Schneider's dynamic model

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Edgar Schneider's dynamic model of postcolonial Englishes adopts an evolutionary perspective emphasizing language ecologies. It shows how language evolves as a process of 'competition-and-selection', and how certain linguistic features emerge. The Dynamic Model illustrates how the histories and ecologies will determine language structures in the different varieties of English, and how linguistic and social identities are maintained.[1]

Underlying principles[edit]

Five underlying principles underscore the Dynamic Model: [2]

  1. The closer the contact, or higher the degree of bilingualism or multilingualism in a community, the stronger the effects of contact.
  2. The structural effects of language contact depends on social conditions. Therefore, history will play an important part.
  3. Contact-induced changes can be achieved by a variety of mechanisms, from code-switching to code alternation to acquisition strategies.
  4. Language evolution, and the emergence of contact-induced varieties, can be regarded as speakers making selections from a pool of linguistic variants made available to them.
  5. Which features will be ultimately adopted depends on the complete “ecology” of the contact situation, including factors such as demography, social relationships, and surface similarities between languages etc.

The Dynamic Model outlines five major stages of the evolution of world Englishes. These stages will take into account the perspectives from the two major parties of agents – settlers (STL) and indigenous residents (IDG). Each phase is defined by four parameters:[2]

  1. Extralinguistic factors (e.g. historical events)
  2. Characteristic identity constructions for both parties
  3. Sociolinguistic determinants of contact setting
  4. Structural effects that emerge


Phase 1: Foundation Phase 2: Exonormative stabilization Phase 3: Nativization Phase 4: Endonormative stabilization Phase 5: Differentiation
Sociopolitical background
  • English brought in by STL
  • Used in a non-English-speaking country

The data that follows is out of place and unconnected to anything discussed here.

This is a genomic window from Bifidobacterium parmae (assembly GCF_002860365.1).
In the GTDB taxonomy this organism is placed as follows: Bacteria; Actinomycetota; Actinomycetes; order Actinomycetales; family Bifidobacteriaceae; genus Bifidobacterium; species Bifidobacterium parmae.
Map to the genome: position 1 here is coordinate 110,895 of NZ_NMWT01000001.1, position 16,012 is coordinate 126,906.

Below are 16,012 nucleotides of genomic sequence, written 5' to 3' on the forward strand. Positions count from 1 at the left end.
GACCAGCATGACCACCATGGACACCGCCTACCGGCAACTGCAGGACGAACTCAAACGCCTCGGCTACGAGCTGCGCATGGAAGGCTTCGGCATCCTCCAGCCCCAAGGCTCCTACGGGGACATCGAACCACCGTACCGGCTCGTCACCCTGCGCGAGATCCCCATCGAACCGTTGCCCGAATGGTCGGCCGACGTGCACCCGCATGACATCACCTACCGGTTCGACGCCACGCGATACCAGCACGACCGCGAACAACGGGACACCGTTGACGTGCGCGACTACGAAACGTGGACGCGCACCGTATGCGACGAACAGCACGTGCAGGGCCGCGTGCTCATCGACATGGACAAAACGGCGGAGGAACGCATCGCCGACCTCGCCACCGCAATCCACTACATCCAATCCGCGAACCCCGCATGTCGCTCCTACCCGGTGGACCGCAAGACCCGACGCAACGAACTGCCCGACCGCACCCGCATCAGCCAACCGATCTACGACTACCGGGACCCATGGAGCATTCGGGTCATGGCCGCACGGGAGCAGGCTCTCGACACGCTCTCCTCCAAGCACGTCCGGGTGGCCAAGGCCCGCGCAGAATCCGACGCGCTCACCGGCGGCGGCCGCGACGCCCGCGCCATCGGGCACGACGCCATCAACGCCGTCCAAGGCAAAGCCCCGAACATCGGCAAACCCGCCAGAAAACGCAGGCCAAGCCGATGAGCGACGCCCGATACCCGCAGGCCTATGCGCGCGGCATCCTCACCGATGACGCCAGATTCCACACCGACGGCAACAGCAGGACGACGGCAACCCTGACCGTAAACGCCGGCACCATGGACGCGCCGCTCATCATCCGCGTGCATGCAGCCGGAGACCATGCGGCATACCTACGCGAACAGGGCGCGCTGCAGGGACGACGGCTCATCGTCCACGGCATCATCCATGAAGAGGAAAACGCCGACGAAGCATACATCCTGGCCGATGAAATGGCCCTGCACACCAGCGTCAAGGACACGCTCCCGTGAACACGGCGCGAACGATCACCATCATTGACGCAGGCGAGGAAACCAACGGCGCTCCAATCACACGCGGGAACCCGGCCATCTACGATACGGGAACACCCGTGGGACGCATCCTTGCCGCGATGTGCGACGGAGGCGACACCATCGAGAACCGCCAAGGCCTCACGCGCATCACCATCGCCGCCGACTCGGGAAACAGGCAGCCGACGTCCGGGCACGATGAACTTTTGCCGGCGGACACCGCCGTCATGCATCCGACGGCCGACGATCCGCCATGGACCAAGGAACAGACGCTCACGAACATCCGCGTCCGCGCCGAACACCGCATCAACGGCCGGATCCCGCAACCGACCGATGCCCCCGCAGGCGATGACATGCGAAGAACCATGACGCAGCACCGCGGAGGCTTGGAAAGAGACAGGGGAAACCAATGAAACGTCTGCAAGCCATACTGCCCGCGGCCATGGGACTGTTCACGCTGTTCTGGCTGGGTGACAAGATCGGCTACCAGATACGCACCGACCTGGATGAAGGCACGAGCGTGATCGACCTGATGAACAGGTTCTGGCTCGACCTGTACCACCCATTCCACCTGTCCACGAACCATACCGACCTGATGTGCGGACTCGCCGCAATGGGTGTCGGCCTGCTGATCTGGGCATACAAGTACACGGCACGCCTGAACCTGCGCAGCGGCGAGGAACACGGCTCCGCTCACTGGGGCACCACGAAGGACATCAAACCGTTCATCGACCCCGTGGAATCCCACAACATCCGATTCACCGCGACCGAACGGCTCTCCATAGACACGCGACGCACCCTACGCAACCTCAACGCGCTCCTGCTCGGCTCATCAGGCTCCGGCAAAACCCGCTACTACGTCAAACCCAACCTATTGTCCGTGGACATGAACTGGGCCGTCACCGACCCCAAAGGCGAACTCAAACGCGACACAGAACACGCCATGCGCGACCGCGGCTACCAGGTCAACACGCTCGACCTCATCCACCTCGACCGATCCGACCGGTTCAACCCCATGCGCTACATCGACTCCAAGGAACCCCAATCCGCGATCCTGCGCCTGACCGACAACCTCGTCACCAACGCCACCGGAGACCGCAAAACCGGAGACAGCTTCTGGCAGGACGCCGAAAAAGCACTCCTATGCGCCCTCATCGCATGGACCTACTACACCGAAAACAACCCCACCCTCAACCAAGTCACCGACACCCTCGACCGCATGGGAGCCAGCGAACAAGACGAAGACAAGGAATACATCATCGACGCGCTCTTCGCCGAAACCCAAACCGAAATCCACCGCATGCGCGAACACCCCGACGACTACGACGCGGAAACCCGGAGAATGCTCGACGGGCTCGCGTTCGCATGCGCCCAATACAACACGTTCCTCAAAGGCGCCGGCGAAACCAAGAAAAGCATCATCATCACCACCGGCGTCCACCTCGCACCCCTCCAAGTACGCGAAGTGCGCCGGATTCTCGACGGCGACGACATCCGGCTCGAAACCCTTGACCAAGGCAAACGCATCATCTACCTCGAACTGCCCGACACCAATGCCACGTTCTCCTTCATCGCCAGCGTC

• STL communities stabilize
  • English regularly spoken and formally established as language of administration, education and legislation
  • IDG now seek to expand contact with STL to secure status
  • STL's ties with 'land of origin' weaken
  • Colonized land strives towards independence
  • Stage of cultural self-reliance
  • Established nation
  • State of stability, free from external threat
  • Room for internal differentiation
Identity constructions
  • Both STL and IDG see themselves as distinct from each other
  • STL feel that they are still part of their home country, and their stay is temporary
  • IDG regard themselves as rightful owners
  • Gap between STL and IDG reduced
  • Both groups view themselves as belonging to the territory
  • Citizens no longer feel the need to define themselves as a single entity
  • Define themselves as members of smaller groups (e.g. ethnic, gender, city etc.)
Sociolinguistic conditions
  • Contact between STL and IDG serve utilitarian purposes
  • Each group continues to communicate within their confines
  • Marginal bilingualism develops
  • Pressure on IDG to acquire STL's English
  • Some of the STL accommodate special features of the IDG language
  • Complaints of 'corrupted' form emerge
  • Existence of new language form recognized
  • New local norm
  • Literary creativity
  • Group-internal linguistic markers
Linguistic effects


See also[edit]

References[edit]

  1. ^ Kirkpatrick, Andy (2007). World Englishes: implications for international communication and English language teaching. Cambridge UP. Chapter 3.
  2. ^ a b Schneider, Edgar (2007). Postcolonial English: Varieties around the world. Cambridge UP. Chapter 3.